Like with everything else related to multiple sclerosis, it makes no sense that this disease would turn me into an Olympic worthy gymnast. It makes no sense as my whole life I have been an athletically challenged clutz. I still remember clinging for dear life to the neck of my 3rd grade gym teacher as she tried to get me to flip over the uneven bars. Those things were high! She might as well have been telling me to jump off the water tower. With my panicked cries and the limited breathing my clutching her neck was causing, she finally put me down and let me skip that exercise.
Entering into the middle grades I thought I might play basketball. My grandfather had loved that sport and really, how hard could it be? My two memories of participating were of confusing the referees and saving a crucial game in an embarrassing way.
In the former, I was on the bench where I spent most of the games when the ball came right at me. I caught it and was quite proud. It was a good catch and I thought everyone in the stands would cheer. But apparently, as I learned, catching the ball when you are not on the court is not the way to play. Fans jeered and the refs got into a debate on how to fairly resume the game.
The latter incident consisted of an exciting match-up against our arch rivals and I was actually on the court, defending an opponent. I managed to keep the high scorer from getting the ball when a throw bounced directly off my head. I was dizzy and mortified as everyone laughed, but we won. I will take credit for that win, thank you very much.
I’m not sure how far back you can go in blaming MS for your clumsiness but as I have learned to do with many things MS, I will blame MS for everything. Weird then, that through the illness I have picked up some amazing gymnastic feats. For example, I have become an excellent flipper, the 3rd grade trauma non-withstanding.
Two years before the diagnosis, my then boyfriend was visiting and wanted some ice cream. As he only wanted a little, I got a mug down from the cupboard. Everyone knows that even if you fill it to the brim, and go back for seconds and thirds, ice cream served in a mug instead of a bowl has far less calories. But the quart of cookie dough was frozen solid and I didn’t want my new love to have to wait.
I also didn’t know the trick of running the metal scooper under hot water. Nor did I believe the trick about microwaving the whole quart for a few seconds. I struggled and struggled with the scoop until I formed a perfect ball of creamy sweetness. But I couldn’t get it out of the container. I pulled and pulled and the scoop of ice scream suddenly flew out of the quart, rose several feet in the air, did three flips, and landed dead center in the waiting mug. Amazing!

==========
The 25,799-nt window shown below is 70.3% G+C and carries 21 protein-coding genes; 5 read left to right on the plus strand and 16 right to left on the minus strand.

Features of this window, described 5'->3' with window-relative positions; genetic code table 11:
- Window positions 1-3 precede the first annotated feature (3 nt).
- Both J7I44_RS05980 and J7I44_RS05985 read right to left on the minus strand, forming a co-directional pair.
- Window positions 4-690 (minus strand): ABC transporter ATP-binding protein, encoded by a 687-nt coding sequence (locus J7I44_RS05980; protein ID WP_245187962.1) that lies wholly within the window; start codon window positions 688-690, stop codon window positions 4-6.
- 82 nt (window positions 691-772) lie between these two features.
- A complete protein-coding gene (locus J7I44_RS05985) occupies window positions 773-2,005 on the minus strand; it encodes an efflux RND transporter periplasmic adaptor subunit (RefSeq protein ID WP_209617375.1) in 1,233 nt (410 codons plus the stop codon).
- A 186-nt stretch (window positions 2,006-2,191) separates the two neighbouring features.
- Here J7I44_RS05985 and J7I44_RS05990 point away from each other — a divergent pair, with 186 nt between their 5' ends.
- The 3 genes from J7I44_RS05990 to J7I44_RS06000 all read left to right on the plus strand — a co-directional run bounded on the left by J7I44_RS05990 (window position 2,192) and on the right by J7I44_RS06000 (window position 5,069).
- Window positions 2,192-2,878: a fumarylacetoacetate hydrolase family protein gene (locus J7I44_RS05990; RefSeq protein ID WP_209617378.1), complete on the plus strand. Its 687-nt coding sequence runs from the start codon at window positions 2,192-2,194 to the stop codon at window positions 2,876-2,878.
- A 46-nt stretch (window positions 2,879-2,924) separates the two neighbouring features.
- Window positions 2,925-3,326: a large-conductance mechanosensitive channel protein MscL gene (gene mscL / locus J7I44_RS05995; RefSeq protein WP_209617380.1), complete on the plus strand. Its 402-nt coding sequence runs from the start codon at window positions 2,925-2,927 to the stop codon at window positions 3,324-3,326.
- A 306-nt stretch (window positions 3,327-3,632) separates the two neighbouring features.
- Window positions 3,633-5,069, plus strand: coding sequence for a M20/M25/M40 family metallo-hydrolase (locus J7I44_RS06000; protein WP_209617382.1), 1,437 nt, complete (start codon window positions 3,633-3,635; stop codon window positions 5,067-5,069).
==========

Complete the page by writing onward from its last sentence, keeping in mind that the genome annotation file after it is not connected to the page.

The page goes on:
That was a 9.987 for difficulty and a 9.998 for execution. Hey Dorothy Hamil, take that and the silly haircut my mom made me wear in the 70’s-ha! But no one saw it. All my date witnessed was me laughing hysterically and trying to explain the reason for the giggles while also trying to breathe.
Recently, I was putting on mascara. Quite a brave feat for some MS’ers as Laurie has stabbed herself in the eye with the wand on many occasions. I was feeling brave though so I confidently applied my make-up. Suddenly, the wand shot out of my hand, again rose three feet in the air, did three flips and then wrote out my name on my back and on my floor. 9.854 for difficulty, 9.8675 for execution.
Ok, so maybe it is a stretch to say the wand spelled out my name. But as I looked at my left shoulder blade in the mirror, the splashes of brownish/black color took the rough form of a “y” and a “v”. Where the wand landed on the floor was a circle blotch “o”. Perhaps I have to keep working on that move to get the spelling of my whole name.
There is the sport of Falling Down Gracefully Without Getting Hurt and the Dancing Rhythmically Down the Bottom Portion of a Staircase if you Miss a Step or Two, sport. The staircase event is a little dangerous and I, for one, need some work to compete in that arena. And maybe protective gear. But I have also almost perfected the Elegantly Gliding Around Your Floor When You Spill Something Slippery On It competition.
Many MS’ers do okay in the balance beam events as long as spectators realize that the balance beam is actually the ground.
How come these feats of wonder aren’t worthy of a medal? How come we are only able to compete in them when we aren’t trying to? How come we aren’t being filmed at the time or witnessed in any way when we obtain the perfect aerial feat? It really sucks when you have this talent but no one is around to view it or believes you when you describe it.
Oh yeah, I forgot, it’s MS, of course it sucks.
Have you developed any Olympic skills since being diagnosed?